About the MSc programme
This is a joint degree with the International Relations Department which allows students to sample courses in both departments. Those taking the programme therefore gain a feel for both international relations theory, taught by leading experts in the field, and recent international history. This gives students a chance to understand and appreciate both the theoretical and the empirical approach to the study of international relations.
The structure of the degree is intended to ensure a good balance between the two disciplines. Students choose one broad course in each department, before using their third option to select one of the many highly specialised courses offered by the two departments. They then complete their degree by doing a history dissertation, which will give them a chance to conduct their own empirical research on a detailed historical case-study.
The degree thus represents an excellent preparation for those contemplating further research in either international history or international relations, as well as being accessible to those who are making the transition from related disciplines such as political science, modern languages, economics, law or journalism. The programme provides students with the opportunity to specialise in a wide range of geographical regions or other aspects of international relations including world wars, East-West conflict, European integration, the role of political doctrines and ideologies, revolutions and national liberation struggles. It's also a way to benefit from the expertise of two highly rated LSE Departments.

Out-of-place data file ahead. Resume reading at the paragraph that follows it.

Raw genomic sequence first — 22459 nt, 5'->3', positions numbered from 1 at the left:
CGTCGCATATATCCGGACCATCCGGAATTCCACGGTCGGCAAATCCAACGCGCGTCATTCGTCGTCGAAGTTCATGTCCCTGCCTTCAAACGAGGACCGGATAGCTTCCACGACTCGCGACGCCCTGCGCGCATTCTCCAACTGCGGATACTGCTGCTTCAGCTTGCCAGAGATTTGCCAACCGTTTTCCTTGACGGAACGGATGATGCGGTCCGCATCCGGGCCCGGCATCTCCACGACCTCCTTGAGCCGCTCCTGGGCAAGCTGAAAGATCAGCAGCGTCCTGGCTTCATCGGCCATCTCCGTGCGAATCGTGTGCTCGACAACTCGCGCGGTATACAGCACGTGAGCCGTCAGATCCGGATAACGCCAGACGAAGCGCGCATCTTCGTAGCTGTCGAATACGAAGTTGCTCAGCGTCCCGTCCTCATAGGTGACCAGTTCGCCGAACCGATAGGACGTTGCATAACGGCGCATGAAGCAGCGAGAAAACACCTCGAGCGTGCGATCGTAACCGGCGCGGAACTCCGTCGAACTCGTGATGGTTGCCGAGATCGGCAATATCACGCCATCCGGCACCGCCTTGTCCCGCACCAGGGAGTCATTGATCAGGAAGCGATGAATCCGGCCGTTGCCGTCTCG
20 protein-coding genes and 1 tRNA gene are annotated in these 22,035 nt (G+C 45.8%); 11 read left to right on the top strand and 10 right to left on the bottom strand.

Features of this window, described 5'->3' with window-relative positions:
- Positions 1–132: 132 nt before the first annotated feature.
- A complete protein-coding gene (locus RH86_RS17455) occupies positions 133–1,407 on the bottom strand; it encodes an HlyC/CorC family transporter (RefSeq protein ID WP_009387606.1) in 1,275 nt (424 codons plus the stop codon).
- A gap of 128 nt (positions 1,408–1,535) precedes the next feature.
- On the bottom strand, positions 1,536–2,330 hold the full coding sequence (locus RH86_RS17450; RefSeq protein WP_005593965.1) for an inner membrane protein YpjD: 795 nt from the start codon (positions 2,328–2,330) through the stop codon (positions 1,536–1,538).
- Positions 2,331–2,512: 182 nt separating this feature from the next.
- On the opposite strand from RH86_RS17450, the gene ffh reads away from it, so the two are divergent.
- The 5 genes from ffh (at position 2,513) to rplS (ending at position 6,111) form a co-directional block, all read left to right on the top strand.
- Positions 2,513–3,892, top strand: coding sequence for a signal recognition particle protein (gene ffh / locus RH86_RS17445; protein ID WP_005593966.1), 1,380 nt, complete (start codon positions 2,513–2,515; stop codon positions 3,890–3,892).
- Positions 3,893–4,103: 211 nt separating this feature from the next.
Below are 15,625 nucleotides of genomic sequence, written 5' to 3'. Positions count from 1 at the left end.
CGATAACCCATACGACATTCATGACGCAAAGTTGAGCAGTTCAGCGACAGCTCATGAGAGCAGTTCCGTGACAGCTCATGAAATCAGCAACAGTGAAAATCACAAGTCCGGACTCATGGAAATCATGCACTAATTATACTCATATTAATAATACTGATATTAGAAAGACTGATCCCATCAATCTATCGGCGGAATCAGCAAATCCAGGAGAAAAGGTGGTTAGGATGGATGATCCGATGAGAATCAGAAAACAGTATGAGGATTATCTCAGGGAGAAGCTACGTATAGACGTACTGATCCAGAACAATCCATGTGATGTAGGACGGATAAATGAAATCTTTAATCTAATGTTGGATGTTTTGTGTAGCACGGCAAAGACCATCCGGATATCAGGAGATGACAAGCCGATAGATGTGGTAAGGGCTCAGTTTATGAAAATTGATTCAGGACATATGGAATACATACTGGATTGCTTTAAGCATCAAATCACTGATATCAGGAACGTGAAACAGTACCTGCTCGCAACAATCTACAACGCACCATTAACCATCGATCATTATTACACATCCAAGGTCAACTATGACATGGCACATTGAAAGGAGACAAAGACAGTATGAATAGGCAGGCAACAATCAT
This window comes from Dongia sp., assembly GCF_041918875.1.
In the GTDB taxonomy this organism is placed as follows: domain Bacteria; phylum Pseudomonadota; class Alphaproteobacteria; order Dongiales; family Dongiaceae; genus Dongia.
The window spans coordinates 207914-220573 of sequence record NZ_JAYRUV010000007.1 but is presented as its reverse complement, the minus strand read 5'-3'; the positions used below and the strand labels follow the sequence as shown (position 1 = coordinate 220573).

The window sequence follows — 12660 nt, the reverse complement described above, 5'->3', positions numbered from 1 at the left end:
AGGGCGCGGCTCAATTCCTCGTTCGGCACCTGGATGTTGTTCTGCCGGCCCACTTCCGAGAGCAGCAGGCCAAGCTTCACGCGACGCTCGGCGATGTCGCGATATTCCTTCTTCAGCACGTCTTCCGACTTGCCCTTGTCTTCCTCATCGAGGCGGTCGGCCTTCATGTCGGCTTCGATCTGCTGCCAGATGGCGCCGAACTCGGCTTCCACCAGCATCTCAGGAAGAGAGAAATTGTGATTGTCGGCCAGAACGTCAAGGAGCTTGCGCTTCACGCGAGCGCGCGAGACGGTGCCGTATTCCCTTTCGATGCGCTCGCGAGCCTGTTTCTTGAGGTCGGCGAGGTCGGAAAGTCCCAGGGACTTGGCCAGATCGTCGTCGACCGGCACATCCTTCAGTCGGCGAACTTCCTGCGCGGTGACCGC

Students will be expected to choose courses to the value of three units from a range of options.
Please note that not every course is available each year and that some courses may only be available with the permission of the course convenor and/or may be subject to space.
You can find the most up-to-date list of optional courses for MSc Theory and History of International Relations in the Programme Regulations section of the current School Calendar.
You must note however that while care has been taken to ensure that this information is up to date and correct, some circumstances may cause the School to subsequently change, suspend or withdraw a course or programme of study, or change the fees that apply to it. The School will neither be liable for information that after publication becomes inaccurate or irrelevant, nor for changing, suspending or withdrawing a course or programme of study due to circumstances outside of its control. You must also note that places are limited on some courses and/or subject to specific entry requirements. The School cannot therefore guarantee places on its courses. You should visit the School's Calendar, or contact the relevant academic department, for information on the availability and/or content of courses and programmes of study. Certain substantive changes will be listed on the Updated graduate course and programme information page.
The programme provides an excellent preparation for careers in business, consulting, government, international agencies, the media, politics and law, or for advanced academic research.